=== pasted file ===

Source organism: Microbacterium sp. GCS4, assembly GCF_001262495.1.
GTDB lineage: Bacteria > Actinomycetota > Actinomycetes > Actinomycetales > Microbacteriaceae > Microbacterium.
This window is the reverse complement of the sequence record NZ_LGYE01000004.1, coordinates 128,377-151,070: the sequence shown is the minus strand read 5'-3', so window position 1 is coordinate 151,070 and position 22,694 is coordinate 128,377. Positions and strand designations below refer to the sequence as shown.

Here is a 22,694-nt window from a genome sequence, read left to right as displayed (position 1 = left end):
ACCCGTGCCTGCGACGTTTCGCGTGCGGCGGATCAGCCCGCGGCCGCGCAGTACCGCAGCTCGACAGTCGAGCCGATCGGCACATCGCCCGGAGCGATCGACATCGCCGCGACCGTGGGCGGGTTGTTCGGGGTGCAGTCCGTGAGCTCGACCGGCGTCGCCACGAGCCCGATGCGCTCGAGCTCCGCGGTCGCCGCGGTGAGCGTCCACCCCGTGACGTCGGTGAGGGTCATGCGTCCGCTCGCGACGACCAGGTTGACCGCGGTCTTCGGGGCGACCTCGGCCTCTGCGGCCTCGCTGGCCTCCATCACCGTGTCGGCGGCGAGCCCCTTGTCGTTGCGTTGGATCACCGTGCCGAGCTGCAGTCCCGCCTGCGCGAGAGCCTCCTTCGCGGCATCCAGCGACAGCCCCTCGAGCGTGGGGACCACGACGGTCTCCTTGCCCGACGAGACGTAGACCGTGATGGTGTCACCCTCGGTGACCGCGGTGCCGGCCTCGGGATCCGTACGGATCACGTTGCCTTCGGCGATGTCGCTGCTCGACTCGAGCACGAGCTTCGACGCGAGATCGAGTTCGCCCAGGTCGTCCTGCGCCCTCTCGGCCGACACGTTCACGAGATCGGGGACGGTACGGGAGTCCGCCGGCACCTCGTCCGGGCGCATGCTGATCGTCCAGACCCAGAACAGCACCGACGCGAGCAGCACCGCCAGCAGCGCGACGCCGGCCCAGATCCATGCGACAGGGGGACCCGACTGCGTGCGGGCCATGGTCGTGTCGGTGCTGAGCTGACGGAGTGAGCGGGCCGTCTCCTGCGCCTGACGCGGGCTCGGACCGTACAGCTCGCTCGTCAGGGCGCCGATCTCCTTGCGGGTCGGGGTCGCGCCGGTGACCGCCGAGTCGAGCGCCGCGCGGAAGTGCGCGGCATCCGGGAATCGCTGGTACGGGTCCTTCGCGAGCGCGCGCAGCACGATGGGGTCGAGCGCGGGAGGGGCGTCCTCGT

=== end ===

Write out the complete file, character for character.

Source organism: Microbacterium sp. GCS4, assembly GCF_001262495.1.
GTDB lineage: Bacteria > Actinomycetota > Actinomycetes > Actinomycetales > Microbacteriaceae > Microbacterium.
This window is the reverse complement of the sequence record NZ_LGYE01000004.1, coordinates 128,377-151,070: the sequence shown is the minus strand read 5'-3', so window position 1 is coordinate 151,070 and position 22,694 is coordinate 128,377. Positions and strand designations below refer to the sequence as shown.

Here is a 22,694-nt window from a genome sequence, read left to right as displayed (position 1 = left end):
ACCCGTGCCTGCGACGTTTCGCGTGCGGCGGATCAGCCCGCGGCCGCGCAGTACCGCAGCTCGACAGTCGAGCCGATCGGCACATCGCCCGGAGCGATCGACATCGCCGCGACCGTGGGCGGGTTGTTCGGGGTGCAGTCCGTGAGCTCGACCGGCGTCGCCACGAGCCCGATGCGCTCGAGCTCCGCGGTCGCCGCGGTGAGCGTCCACCCCGTGACGTCGGTGAGGGTCATGCGTCCGCTCGCGACGACCAGGTTGACCGCGGTCTTCGGGGCGACCTCGGCCTCTGCGGCCTCGCTGGCCTCCATCACCGTGTCGGCGGCGAGCCCCTTGTCGTTGCGTTGGATCACCGTGCCGAGCTGCAGTCCCGCCTGCGCGAGAGCCTCCTTCGCGGCATCCAGCGACAGCCCCTCGAGCGTGGGGACCACGACGGTCTCCTTGCCCGACGAGACGTAGACCGTGATGGTGTCACCCTCGGTGACCGCGGTGCCGGCCTCGGGATCCGTACGGATCACGTTGCCTTCGGCGATGTCGCTGCTCGACTCGAGCACGAGCTTCGACGCGAGATCGAGTTCGCCCAGGTCGTCCTGCGCCCTCTCGGCCGACACGTTCACGAGATCGGGGACGGTACGGGAGTCCGCCGGCACCTCGTCCGGGCGCATGCTGATCGTCCAGACCCAGAACAGCACCGACGCGAGCAGCACCGCCAGCAGCGCGACGCCGGCCCAGATCCATGCGACAGGGGGACCCGACTGCGTGCGGGCCATGGTCGTGTCGGTGCTGAGCTGACGGAGTGAGCGGGCCGTCTCCTGCGCCTGACGCGGGCTCGGACCGTACAGCTCGCTCGTCAGGGCGCCGATCTCCTTGCGGGTCGGGGTCGCGCCGGTGACCGCCGAGTCGAGCGCCGCGCGGAAGTGCGCGGCATCCGGGAATCGCTGGTACGGGTCCTTCGCGAGCGCGCGCAGCACGATGGGGTCGAGCGCGGGAGGGGCGTCCTCGT